Addiction in the Workplace: Tips for Employers
Posted 8/30/2017 by UHBlog
When employees come to work, do they leave their life challenges at the door?
Of course not. Personal problems often creep into the workplace, including alcohol and substance use disorders.
"Substance abuse in the workplace is more common than the average person would think," says employee assistance program (EAP) manager Jill Fulton, LISW-S, LICDC. "Estimates are that 9.4 percent of people will have an addiction or have been addicted in their lifetime."
According to the National Council on Alcoholism and Drug Dependence (NCADD), 70 percent of the estimated 14.8 million Americans who use illegal drugs are employed. NCADD estimates that drug abuse costs employers $81 billion annually. Alcohol abuse is costly as well. The Centers for Disease Control and Prevention (CDC) reports that excessive alcohol consumption cost the United States $223.5 billion in 2006.
The problem is on the rise, Fulton says, primarily due to accessibility, stress and other factors. Additionally, certain industries have different cultures – for instance, the construction and restaurant trades – and some of them promote alcohol use, which can easily lead to abuse.
In the workplace, employers are impacted by alcohol and substance use disorders and their consequences in the form of:
- Lost workplace productivity
- Increased health care expenses
- Injuries and accidents
- Increased law enforcement and other criminal justice expenses
Often, drug abuse is caught through pre-employment physicals, but once a person is employed, it might take certain events and behaviors to signal that an employee is struggling with addiction.
“Attendance is often a first clue,” Fulton says. “Employees who often call off on Mondays, Fridays or have a holiday pattern of absences may indicate there’s a problem. There can also be behavioral and performance issues, such as looking disheveled, smelling of alcohol or marijuana, having glassy eyes, falling asleep or being overly exuberant, making a lot of errors or forgetting things.”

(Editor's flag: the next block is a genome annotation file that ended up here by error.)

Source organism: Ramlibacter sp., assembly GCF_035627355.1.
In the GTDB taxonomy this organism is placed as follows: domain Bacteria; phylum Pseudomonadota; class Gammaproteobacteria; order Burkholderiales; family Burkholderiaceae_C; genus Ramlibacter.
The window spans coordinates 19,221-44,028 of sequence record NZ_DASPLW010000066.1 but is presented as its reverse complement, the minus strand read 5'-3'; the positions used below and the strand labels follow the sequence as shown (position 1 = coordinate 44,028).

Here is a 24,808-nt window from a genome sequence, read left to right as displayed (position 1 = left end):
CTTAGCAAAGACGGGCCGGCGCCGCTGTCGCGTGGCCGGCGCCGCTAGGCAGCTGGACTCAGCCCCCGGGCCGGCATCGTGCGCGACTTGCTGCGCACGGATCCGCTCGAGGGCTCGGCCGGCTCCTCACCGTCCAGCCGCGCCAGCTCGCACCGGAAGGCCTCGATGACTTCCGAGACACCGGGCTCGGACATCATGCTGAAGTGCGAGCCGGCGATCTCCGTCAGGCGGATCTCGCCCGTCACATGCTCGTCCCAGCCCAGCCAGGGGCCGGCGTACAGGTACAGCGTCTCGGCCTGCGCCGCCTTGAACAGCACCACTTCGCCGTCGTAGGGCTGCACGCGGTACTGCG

If you suspect an addiction problem, Fulton recommends following these guidelines:
- Document suspicious behaviors. Make sure to offer drug-free workplace training to employees and managers so they know what to look for. If they see suspicious signs and symptoms, they should use a checklist to record what they observe. Additionally, they should have another witness, such as a manager or supervisor, confirm that they are seeing the same issues.
- Contact your human resources and EAP departments. There are certain procedures that will need to be followed. For instance, the employee may need to undergo an alcohol and/or drug test on the spot.
”At University Hospitals, we take the employee off duty until we can confirm their drug test results,” she says. ”The employee also sees one of our EAP staff immediately that day, and we make sure they’re medically and emotionally able to leave.”
- Protect others. This might entail removing the employee from his or her duties, especially if he or she works in an area that could cause harm to someone else. You also want to ensure the employee won’t harm him – or herself. Finally, make sure the employee gets a ride home from a family member or friend or through a transportation service such as Uber.
- Develop a plan to address the problem. ”We see addiction as a disease and medical condition,” Fulton says. ”We want employees to get the help they need and will make the referrals to ensure they get treatment.”
This might include:
- Seeing a chemical dependency treatment center for a formal evaluation and abiding by the treatment center's recommendations, whether that is counseling or partial hospitalization
- Participating in mandatory meetings
- Undergoing random drug screening for a certain period of time upon returning to work
“It’s important to establish a good drug-free workplace policy upfront that indicates what will happen if an employee is under the influence of a substance at work. It should include all elements of your EAP program, such as protocols, resources for help and strongly encouraging your employees to seek out help prior to having problems in the workplace,” she says. “It should also cover the consequences of policy violations, as well as what kind of second chances are offered to employees as long as they fully cooperate.”
To learn more about University Hospitals’ occupational health and safety services, connect with University Hospitals Employer Solutions for more information.
Jill Fulton, LISW-S, LICDC, is manager, Employee Assistance at University Hospitals.